Category Archives: Coffee

Novo Coffee Growth Predicted

Eater.com’s Denver pick for coffee shops that will grow greatly. 

Eater-logoDenver’s Novo Coffee is on Eater.com’s short list of “10 Coffee Shops That Will Explode in 2015” — not literally of course. The site sees coffee shops in emerging communities as the harbinger of increased neighborhood vitality, and Novo, which is vintage as such enterprises go, seems to fit that model. The slogan is “Family owned. People focused. Quality driven.” No arguing with that.

Here’s what the site wrote about Novo:

NOVO COFFEE

Location: 3617 W. 32nd, Denver, Colorado
Key Players: Jake, Herb, and Joseph Brodsky
Projected Opening: March 2015
Since 2002, this family-owned venture in Denver has been providing local coffee shops and restaurants with beans, which they roast themselves in a classic Vittoria machine. Currently the roastery is open to the public on Fridays for cuppings and tours, but they have two — and soon to be three — retail locations for daily drop-ins. Novo is next taking over a space formerly occupied by Yogurt Guru in West Highland. Time to trade up your sugar addiction for a caffeine habit.

Novo’s two other Denver shops are at 1600 Glenarm St and 1700 East 6th Avenue. If Eater.com is a trend prognosticator, I wonder whether the bloom is off the frozen yogurt rose, to be replaced by coffee.

Hearty Breakfast in Breck Standby

Gold Pan is more than a vintage saloon. It serves espresso drinks!

T-shirtBreckenridge‘s Gold Pan Saloon & Restaurant has been around since 1879, surviving the booms and busts that characterize Colorado’s historic mining towns. The current boom, which shows no signs of ebbing, is skiing coupled with robust summer tourism.  According to local lore, Long’s Saloon opened in 1860 in a tent structure where the Gold Pan building was put up around 1879.  now stands. It was one of some 18 saloons in Breckenridge at that time. The current Gold Pan is considered, according to the website, to be “the oldest operating bar in Summit County and one of Colorado’s Oldest & Finest.” Historic photos and assorted “old stuff” on the walls underscore the saloon’s longevity.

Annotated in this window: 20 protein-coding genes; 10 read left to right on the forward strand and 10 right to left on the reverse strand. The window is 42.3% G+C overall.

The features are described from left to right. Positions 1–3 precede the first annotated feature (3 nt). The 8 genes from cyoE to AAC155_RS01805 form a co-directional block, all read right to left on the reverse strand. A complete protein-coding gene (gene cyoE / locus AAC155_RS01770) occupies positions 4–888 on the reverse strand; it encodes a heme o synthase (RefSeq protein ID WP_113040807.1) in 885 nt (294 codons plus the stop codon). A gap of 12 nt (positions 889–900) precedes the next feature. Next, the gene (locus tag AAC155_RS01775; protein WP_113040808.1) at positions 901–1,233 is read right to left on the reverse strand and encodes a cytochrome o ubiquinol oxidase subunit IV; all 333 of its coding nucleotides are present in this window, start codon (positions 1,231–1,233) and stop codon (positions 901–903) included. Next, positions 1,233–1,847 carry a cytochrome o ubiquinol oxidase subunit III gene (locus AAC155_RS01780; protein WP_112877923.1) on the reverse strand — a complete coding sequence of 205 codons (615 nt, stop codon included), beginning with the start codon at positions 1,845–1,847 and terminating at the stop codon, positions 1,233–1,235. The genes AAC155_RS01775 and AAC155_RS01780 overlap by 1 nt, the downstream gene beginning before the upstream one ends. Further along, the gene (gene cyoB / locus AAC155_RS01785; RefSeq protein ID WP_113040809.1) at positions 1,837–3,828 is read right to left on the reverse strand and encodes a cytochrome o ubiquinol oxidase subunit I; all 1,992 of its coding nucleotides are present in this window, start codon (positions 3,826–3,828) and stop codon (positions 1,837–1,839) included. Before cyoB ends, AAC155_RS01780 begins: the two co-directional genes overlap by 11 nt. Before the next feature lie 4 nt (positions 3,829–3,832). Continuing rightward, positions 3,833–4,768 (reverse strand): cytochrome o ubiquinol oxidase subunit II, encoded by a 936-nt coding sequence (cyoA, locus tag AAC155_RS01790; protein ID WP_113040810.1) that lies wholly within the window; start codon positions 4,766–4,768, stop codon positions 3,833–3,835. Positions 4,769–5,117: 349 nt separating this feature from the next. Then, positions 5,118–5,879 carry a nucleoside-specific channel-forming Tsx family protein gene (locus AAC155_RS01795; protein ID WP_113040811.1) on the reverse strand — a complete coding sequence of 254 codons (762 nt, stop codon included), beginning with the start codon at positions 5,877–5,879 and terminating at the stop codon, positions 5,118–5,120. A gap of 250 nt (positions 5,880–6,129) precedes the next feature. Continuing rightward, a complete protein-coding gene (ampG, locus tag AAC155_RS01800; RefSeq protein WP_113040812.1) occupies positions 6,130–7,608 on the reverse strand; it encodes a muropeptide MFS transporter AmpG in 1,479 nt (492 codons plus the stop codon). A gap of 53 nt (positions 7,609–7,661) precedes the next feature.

Well-worn barstools and an ornate, mirrored mahogany back bar live up to the "saloon" moniker.
Well-worn barstools and an ornate, mirrored mahogany back bar live up to the “saloon” moniker. The flat-screen TV is a 21st-century intrusion into authenticity — but patrons would flee without it.

In the afternoon and evening, the Pan rocks with folks passing through the swinging doors and vying for well-worn barstools or at vintage tables around the old potbelly stove in the front room The back room (actually, the room to the right of the “front” room) has a pool table — and according to an overheard conversation, might eventually have two. The Pan may look like a dive bar, but in truth, the town has become too upscale for a rally ratty one — and as well as the availability espresso drinks plus clean, modern restrooms underscore the (welcome) gentrification. Still family-owned, it succeeds in balancing the picturesque old with the requisite new.

Ancient woodstove is still in use.
Ancient woodstove is still in use.

Continue reading Hearty Breakfast in Breck Standby

Crepes at Cameez

Fourth time’s the charm for Frisco breakfast.

011Staying in Breckenridge so Frisco is a natural breakfast stop before sliding on to I-70. Butterhorn Bakery is my Main Street favorite — and everyone else’s too. The line was out door. Bread + Salt across the street was almost as mobbed. The Breakfast Deli on the next block seemed to have just pre-made, foil-wrapped burritos, some granola and a few baked goods — and no espresso maker in evidence. What to do? We turned back to Highway 9, and in a strip shopping center we saw Cameez and the promise of crepes.

Cameez dheerful retro color scheme of hot pink and apple green.
Cameez’s cheerful retro color scheme of hot pink and apple green and a touch of purple.

Continue reading Crepes at Cameez

Breakfast at The Bean

Gunnison café committed to fair trade, organic and even local ingredients.

002The Bean Coffeehouse & Eatery, where my husband and I stopped en route back home after a Crested Butte ski weekend. This laid-back local spot uses fair trade and organic items, plus local when possible. College students love the congenially shabby furnishings, as do those who us well past our student years who appreciate the ethical commitments and the very nice food and beverage offerings. As one who’d rather starve than eat an Egg McMuffin, The Bean is my kind of place.

When a local friend recommended The Bean’s crepes, it was the “must” stop as we were leaving town. The portions are modest but so are the prices. Bonuses: eclectic reading matter, free WiFi and a laid-back ambiance. And they recycle and compost too.

Simple (and simply good) breakfast burrito with salsa.
Simple (and simply good) breakfast burrito with salsa.